Semester EXAM REVIEW. Oceanography. Tides are the daily rise and fall of ocean water level caused by the moon’s gravitational pull 2 high and 2 low tides occur daily Spring —greatest tidal range because the moon, sun, and Earth are in alignment
Semester EXAM REVIEW
Tides are the daily rise and fall of ocean water level caused by the moon’s gravitational pull
2 high and 2 low tides occur daily
Spring—greatest tidal range because the moon, sun, and Earth are in alignment
Neap—lowest tidal range worldwide; happens during quarter moon phases
Waves are generated by the wind
Current systems are created by the Coriolis Effect and Wind. In the Northern Hemisphere, currents turn clockwise and warm water moves toward the poles and cold water moves toward the equator (convection currents)
Sea level can change. Sea level rises when polar ice caps melt and sea level goes down when more ice is created.
The ocean is the largest reservoir of heat…therefore, it drives most of the Earth’s weather systems
Upwelling occurs when cold water sink and forces the water on the bottom to be pushed to the surface, resulting in cold bottom water rising to fill the gap. This nutrient-rich water provides extreme amounts of food for fish, therefore upwelling areas are known for rich biological activity.
Estuaries—areas where fresh water rivers meet salt water areas. The Chesapeake Bay is an example. There are variations in salinity (salt content) and diverse biological life.
Salinity, Element Concentrations, and Density Currents
Salinity is the amount of salt in the water. Average salinity is 3.5%. Because of the salt, ocean water is denser than fresh water.
Concentration of elements in the ocean (contains 70 elements, here are the top 3):
55% chloride (from volcanoes)
31% sodium (from rivers)
Density currents occur when dense seawater moves to a less dense area.
Cold water moves to warm areas
Water with salt is more dense. Evaporation or the formation of ice may cause the salinity of water to increase.
Species types in the oceans and Oceanic Landforms
PelagicSpecies—live in seawater
Benthic species—live on the bottom
Abyssal Plain—flattest area on Earth. Sediments fill any crevice immediately
Seamounts—underwater volcanoes Atolls—form around extinct volcanoes. Coral structures. Continental slopes—have canyons and extreme movement of sediment
Earth’s atmosphere is 21% oxygen and 78% nitrogen
Human activities (cars, factories, burning land, coal) have increased carbon dioxide levels, causing a slight greenhouse effect
Water vapor and carbon dioxide help the Earth to retain heat and make it warmer
Burning fossil fuels also causes smog and contributes to acid rain
Venus has an extreme greenhouse effect due to carbon dioxide
Energy transfer in the atmosphere involves convection, radiation and conduction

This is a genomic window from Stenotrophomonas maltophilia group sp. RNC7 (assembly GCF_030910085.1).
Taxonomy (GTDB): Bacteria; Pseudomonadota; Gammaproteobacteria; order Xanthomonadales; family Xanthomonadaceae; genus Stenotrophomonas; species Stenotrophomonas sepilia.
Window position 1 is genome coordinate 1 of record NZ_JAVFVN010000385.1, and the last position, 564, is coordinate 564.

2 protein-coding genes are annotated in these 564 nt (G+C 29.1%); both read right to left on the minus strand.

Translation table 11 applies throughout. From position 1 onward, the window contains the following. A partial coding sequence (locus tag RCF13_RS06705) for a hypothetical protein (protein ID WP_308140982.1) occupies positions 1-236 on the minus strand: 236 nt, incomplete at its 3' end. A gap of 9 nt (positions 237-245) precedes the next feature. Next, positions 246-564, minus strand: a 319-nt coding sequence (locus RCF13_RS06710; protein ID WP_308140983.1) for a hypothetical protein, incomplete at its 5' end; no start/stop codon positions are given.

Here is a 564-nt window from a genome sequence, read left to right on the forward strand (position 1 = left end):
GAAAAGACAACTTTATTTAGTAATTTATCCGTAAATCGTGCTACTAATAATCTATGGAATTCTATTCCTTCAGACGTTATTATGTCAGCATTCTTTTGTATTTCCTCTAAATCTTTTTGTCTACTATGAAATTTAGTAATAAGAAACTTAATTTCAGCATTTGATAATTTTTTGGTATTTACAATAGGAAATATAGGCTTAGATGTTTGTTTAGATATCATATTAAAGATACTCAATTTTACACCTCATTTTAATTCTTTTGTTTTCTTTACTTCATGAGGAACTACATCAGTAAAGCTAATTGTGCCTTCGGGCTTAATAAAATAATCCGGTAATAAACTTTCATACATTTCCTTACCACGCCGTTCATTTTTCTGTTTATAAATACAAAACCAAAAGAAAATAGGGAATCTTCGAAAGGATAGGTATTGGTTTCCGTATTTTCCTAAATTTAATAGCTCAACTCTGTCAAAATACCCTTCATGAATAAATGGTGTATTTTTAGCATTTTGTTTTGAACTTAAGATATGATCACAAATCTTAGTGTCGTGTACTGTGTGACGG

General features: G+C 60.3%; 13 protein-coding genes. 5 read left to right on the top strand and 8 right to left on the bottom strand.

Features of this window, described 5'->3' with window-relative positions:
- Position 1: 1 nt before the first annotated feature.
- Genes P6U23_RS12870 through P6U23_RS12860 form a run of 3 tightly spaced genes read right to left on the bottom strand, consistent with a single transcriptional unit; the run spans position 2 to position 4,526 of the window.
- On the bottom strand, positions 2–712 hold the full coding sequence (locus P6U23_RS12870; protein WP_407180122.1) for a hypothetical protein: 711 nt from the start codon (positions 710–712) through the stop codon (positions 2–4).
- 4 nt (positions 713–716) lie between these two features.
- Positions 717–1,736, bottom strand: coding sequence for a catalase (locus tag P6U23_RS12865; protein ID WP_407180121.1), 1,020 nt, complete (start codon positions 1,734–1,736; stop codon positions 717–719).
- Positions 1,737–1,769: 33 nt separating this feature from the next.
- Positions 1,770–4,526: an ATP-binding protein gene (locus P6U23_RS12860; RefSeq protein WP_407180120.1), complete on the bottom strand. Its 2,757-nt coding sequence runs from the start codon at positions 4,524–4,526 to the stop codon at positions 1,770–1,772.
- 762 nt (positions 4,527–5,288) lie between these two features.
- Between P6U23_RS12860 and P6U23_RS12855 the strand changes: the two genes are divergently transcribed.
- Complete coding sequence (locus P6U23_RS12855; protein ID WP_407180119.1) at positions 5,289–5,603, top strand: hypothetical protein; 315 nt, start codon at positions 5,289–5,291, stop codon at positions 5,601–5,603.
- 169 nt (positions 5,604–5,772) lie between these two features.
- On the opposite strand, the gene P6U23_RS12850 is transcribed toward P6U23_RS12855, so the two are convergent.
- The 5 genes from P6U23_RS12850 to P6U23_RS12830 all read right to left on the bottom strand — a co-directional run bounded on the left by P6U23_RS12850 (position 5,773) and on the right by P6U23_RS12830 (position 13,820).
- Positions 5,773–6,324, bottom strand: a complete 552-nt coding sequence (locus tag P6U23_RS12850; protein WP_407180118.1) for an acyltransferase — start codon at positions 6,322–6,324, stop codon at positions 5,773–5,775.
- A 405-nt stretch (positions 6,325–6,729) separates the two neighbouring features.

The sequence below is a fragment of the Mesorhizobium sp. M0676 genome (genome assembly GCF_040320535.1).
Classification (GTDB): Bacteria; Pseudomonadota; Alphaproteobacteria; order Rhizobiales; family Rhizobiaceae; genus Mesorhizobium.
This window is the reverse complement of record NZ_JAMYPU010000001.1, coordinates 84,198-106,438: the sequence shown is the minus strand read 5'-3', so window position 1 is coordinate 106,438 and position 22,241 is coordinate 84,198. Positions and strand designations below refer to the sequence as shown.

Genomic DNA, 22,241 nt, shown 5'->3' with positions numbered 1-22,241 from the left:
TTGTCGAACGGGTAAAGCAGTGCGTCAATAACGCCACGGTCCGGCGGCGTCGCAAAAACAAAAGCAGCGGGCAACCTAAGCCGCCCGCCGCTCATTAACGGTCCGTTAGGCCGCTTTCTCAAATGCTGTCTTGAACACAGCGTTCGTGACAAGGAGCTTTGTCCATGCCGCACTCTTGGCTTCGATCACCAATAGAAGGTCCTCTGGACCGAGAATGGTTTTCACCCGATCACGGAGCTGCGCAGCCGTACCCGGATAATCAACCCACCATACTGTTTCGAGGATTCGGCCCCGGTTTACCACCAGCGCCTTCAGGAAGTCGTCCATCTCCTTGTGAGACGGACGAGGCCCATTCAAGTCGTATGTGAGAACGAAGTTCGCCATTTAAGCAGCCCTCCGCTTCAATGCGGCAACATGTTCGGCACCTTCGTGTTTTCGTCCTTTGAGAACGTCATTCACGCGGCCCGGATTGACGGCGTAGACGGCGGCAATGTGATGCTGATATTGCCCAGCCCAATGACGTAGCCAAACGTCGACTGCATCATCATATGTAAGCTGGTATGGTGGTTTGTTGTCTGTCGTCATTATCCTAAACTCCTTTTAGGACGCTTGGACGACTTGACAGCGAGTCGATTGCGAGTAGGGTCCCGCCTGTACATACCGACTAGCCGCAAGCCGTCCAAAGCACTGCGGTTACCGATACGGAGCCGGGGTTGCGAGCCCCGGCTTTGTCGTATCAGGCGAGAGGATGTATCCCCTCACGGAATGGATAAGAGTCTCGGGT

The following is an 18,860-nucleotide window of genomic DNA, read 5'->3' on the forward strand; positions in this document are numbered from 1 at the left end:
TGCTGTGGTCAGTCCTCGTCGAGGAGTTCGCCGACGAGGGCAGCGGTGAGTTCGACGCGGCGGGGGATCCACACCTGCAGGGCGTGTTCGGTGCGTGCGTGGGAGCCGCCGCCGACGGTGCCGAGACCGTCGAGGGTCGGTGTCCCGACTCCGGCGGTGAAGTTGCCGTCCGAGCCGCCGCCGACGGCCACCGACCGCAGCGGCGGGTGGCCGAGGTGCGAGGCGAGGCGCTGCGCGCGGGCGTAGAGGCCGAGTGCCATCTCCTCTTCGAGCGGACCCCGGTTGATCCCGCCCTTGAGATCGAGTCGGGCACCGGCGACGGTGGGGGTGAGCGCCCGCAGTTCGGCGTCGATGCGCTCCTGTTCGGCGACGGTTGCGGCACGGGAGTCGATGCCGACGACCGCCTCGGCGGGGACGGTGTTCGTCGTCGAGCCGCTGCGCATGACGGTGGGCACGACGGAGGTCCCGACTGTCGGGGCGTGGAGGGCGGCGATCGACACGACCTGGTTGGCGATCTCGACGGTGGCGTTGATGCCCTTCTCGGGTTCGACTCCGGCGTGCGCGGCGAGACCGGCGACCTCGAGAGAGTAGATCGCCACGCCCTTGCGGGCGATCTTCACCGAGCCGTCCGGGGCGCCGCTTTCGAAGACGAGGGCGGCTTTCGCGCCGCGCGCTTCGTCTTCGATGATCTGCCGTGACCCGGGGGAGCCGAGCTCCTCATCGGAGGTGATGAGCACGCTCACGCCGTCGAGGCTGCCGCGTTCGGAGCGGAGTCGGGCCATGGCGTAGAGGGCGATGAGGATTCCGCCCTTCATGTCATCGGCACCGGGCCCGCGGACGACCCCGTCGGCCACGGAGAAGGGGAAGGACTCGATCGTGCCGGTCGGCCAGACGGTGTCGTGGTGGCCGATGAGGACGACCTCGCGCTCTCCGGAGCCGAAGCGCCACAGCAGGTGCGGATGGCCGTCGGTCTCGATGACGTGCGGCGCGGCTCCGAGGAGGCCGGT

Describes the day to day, moment to moment changes in the conditions of the atmosphere
Describes the weather pattern for a given location over a period of many years
Factors affecting climate:
*Latitude—areas around the equator receive more of the sun’s energy
*Elevation—how high is an area?
*Bodies of water—cold ocean currents cause colder climates
*Position relative to mountains
In order for clouds to form, air must be at its dew point (temperature at which air is saturated). Water vapor condenses on small particles called condensation nuclei.
Cirrus—light, thin, feathery (fair weather clouds)
Cumulus—puffy white clouds
Stratus—low gray clouds
Coriolis effect—Earth rotation causes deflection of air in the atmosphere
Global wind patterns are caused by the unequal heating of the Earth creating convection currents.
Wind flows from High to Low Pressure
United States weather is controlled by Prevailing Westerlies and moves from west to east
Sea breezes—during the day, wind blows from the sea to the land because the air above the sea is colder (denser) and the air above the land is warm (less dense)
Land breezes—occur at night. Cool air above land moves out to over warmer water in the sea.
Intensity of hurricanes is measured on the Saffir-Simpson scale and is determined by sustained wind speeds
Hurricanes are the largest storms on Earth. It moves with counterclockwise movement and winds reach up to more than 250 km/hr.
Hurricanes are areas of extreme low pressure that form over warm ocean water of at least 80 degrees.
Barometer—measures air pressure
Sling psychrometer—measures relative humidity
Anemometer—measures wind speed
Wind vane—shows wind direction
Hygrometer—measures relative humidity
Weather moves from west to east in the US
Symbols for cold fronts, warm fronts, pressure and precipitation should be known
High pressure (H)=fair weather, circulates CW and air sinks
Low pressure (L)=bad weather, circulates CCW and air rises
Air from High pressure always moves to areas of Low pressure (gradients)
Cold Fronts—cold air invades warm air; rain and thunderstorms
Warm Fronts—warm air invades cold air; steady rain
Isotherms—lines of equal temperature (like contours)
Isobars—lines of equal pressure (like contours)
Pressure is reported by inches of mercury (28-32 inches) or in millibars. Millibars are reported as 1012.3, but on station models is done differently.